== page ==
In December my Grandmother passed away, a month shy of her ninety-fifth birthday. On her birthday weekend in January, her entire family—joined by many friends—gathered to celebrate her life. At the memorial service, the eldest of the nineteen great grandchildren, Linnea Peterson, who I’m also proud to claim as my daughter, offered a tribute to her Great Grandmother. This is what she said:
As the oldest of the great-grandchildren, I felt called to give a tribute to Great-Grandma Swanee from a great-grandchild’s perspective. I’m going to structure what I say around a hymn that I’ve learned and come to love at Tverberg reunions, one that I think Great-Grandma particularly embodied. It’s called Borning Cry. For those of you who don’t know it, it’s is a hymn about a life lived in God’s word and promise, from the perspective of an onlooker. The onlooker is God, but it took me several years of singing the hymn to realize that. Before I figured that out, I often imagined the onlooker as a parent, a grandparent, some sort of older relative. With Great-Grandma’s deep investment in all of our lives of faith, she fit the image I had of this onlooker. Let me show you how.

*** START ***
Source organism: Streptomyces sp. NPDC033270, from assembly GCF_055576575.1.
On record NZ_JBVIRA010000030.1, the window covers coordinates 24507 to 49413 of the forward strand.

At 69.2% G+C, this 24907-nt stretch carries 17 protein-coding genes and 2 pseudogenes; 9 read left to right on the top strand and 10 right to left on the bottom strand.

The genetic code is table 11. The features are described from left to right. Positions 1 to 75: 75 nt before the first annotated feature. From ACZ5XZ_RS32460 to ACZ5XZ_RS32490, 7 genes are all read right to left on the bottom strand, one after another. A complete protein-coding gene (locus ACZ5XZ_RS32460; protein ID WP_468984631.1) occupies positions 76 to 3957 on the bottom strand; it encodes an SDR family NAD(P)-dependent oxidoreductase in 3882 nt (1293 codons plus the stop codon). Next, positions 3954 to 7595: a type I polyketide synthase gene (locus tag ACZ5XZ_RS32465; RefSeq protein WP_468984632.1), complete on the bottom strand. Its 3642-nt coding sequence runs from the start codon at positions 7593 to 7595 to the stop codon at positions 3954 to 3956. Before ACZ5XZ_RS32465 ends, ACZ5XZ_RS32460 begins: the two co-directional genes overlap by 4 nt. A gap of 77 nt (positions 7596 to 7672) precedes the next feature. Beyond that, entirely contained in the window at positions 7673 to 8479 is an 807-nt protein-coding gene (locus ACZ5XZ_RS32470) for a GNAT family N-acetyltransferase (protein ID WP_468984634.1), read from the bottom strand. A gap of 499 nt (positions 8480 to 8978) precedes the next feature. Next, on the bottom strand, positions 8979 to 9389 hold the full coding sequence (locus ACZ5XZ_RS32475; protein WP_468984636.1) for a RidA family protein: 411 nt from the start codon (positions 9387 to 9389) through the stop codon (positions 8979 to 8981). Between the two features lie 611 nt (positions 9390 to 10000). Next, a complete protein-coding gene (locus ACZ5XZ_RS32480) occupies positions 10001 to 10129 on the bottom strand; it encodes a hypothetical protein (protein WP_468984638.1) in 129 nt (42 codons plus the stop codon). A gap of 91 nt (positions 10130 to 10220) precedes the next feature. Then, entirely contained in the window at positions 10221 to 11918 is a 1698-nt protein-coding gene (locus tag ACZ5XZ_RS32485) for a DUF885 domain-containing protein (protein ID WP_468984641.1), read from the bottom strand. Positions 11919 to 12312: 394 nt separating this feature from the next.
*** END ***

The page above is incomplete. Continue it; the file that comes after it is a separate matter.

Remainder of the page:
The hymn begins,
I was there to hear your borning cry
I’ll be there when you are old.
I rejoiced the day you were baptized
To see your life unfold.